The lack of polish extends to the rest of the software experience as well and app crashes were common. Personally, I’m conflicted about the use of near-stock Android skin on the realme Pad. On one hand, I definitely appreciate the lack of bloatware. However, realme UI on the company’s phones adds a plethora of customization options that would’ve been a good fit on the tablet. Dubbed realme UI for Pad, the operating system is, for better or worse, stock Android with a smattering of custom icons in the name of customization.
For those who want on-the-go connectivity, two of the three variants ship with LTE connectivity. It feels like a bit of a waste, though. The screen just isn’t bright enough to be comfortably used outdoors and the performance isn’t good enough for any serious productivity.
Finally, if you are the kind to shoot photos with your tablet, the eight-megapixel sensors will serve in a pinch. The rear camera shoots reasonably detailed images, though the low-light shots are nothing to write home about. The front camera is a bit soft but does the trick for quick video calls.
realme Pad specs
10.4” WUXGA LCD
2,000 x 1,200
MediaTek Helio G80
2 x Cortex A75 @ 2.0GHz
2 x Cortex A55 @ 1.8GHz
Mali-G52 MCC2 GPU
32GB or 64GB
Expandable up to 512GB with microSD slot
Wi-Fi 802.11 a/b/g/n/ac 2.4G+5GHz
246.1 x 155.9 x 6.9mm
realme UI for Pad
Real Grey, Real Gold
realme Pad review: Should I buy it?
The realme Pad has the bones of a decent tablet for browsing and streaming movies, but as it stands, the product isn’t quite there yet. Many competing products are equally under-spec’d which makes it hard to point fingers at realme for the mediocre performance. However, for a brand that regularly champions high-spec devices at value prices in many other product categories, the middling realme Pad comes across as a disappointing outlier in its portfolio.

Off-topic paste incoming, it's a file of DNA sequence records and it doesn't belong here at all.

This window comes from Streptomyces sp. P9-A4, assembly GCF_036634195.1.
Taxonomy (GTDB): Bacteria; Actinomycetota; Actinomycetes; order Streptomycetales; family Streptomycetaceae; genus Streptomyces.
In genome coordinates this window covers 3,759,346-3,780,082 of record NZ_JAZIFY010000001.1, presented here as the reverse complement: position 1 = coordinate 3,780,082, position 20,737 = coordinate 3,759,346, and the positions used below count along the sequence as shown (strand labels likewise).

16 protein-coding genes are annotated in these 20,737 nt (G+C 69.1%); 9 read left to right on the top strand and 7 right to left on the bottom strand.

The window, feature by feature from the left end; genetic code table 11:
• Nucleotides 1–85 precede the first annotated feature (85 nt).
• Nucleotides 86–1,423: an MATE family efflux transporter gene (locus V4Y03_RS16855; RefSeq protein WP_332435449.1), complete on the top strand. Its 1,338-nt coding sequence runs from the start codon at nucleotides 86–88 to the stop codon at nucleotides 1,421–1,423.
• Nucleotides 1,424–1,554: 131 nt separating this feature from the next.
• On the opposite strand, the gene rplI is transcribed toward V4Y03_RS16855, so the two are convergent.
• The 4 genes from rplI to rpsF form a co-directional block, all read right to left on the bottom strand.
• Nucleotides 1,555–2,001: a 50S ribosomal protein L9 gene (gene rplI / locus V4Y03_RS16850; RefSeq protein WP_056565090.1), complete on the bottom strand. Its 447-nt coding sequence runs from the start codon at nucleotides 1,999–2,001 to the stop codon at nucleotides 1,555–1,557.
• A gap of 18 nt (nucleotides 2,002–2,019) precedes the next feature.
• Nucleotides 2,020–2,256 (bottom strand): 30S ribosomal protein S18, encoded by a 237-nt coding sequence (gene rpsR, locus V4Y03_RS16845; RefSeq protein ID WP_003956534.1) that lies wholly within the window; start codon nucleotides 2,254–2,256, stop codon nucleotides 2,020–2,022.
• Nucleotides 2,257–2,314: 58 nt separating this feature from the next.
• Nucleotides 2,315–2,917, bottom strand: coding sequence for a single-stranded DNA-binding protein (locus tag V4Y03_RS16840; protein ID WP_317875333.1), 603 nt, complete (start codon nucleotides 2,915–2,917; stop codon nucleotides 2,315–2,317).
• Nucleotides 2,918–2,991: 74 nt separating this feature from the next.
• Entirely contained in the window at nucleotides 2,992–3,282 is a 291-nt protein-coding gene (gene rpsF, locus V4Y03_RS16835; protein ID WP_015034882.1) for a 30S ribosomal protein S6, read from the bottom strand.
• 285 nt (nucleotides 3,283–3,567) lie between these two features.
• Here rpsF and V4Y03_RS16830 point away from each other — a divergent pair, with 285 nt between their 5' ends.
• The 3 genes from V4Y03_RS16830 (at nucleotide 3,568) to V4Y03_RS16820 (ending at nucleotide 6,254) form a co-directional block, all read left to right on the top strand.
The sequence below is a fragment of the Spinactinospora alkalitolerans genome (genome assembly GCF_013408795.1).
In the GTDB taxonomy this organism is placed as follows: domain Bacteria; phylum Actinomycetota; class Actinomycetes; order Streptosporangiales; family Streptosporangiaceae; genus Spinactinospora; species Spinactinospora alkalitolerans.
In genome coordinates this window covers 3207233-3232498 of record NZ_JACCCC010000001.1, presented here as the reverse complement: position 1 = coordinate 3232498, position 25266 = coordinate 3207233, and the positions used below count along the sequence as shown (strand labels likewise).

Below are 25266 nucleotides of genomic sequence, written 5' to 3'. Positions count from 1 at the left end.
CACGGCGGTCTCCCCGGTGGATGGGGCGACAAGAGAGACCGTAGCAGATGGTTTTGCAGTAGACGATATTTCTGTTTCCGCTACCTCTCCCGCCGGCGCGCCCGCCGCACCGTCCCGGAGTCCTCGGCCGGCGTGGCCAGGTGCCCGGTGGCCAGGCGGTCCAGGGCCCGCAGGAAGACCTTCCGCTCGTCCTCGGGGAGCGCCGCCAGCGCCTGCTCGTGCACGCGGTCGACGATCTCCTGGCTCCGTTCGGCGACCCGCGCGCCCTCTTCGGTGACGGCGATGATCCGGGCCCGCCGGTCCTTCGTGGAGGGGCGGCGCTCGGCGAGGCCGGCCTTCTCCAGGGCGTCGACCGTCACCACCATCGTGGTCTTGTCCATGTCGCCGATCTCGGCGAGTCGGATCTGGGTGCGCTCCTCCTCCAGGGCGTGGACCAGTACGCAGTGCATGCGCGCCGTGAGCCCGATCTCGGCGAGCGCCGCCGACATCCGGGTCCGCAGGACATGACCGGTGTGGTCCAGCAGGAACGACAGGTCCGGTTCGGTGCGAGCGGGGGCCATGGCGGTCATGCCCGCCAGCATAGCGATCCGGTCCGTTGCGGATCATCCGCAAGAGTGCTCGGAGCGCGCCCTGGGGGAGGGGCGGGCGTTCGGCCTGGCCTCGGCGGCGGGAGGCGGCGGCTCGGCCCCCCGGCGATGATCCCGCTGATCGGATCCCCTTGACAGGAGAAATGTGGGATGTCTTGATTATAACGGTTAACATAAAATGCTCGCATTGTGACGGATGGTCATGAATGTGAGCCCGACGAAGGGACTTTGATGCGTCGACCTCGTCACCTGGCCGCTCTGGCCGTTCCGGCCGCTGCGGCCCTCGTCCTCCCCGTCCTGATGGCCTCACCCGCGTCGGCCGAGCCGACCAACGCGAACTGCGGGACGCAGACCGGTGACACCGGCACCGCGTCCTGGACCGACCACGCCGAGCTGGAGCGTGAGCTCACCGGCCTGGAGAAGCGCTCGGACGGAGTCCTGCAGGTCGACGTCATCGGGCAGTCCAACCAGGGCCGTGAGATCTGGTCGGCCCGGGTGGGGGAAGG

The realme Pad's entry-level versions are too underpowered and the top-end version commands too high a price for the buggy experience.
To add to that, the available models are suspiciously skewed to push you towards higher-end versions. 3GB of RAM simply isn’t enough on a half-decent Android device in 2021 and my experience with the 4GB RAM wasn’t great either. Plus, you can’t currently buy the top-of-the-line 6GB RAM version of the realme Pad.
Check out: The best cheap tablets of 2021
That leaves the 4GB/64GB variant as the only viable option right now, and at a price of Rs. 17,999 (~$245), the realme Pad is a very tough sell for the budget hardware and underwhelming software experience. If you want a basic Android tablet for watching movies and shows on a big portable screen, it might still be worth taking a look at, but that’s only because of the less-than-stellar alternatives for the price.
The best competition comes from the similarly priced Samsung Galaxy Tab A7 (Rs. 18,999/$229.99) which combines a sturdy chassis with refined software and performance that exceeds realme’s option in a few key areas. For a truly stellar affordable tablet experience, there’s always the new 9th generation iPad (Rs. 30,000/$299). At almost double the price in India, Apple’s tablet is in a whole different category altogether, but it could be the obvious winner in Europe if the realme Pad isn’t priced correctly in the region.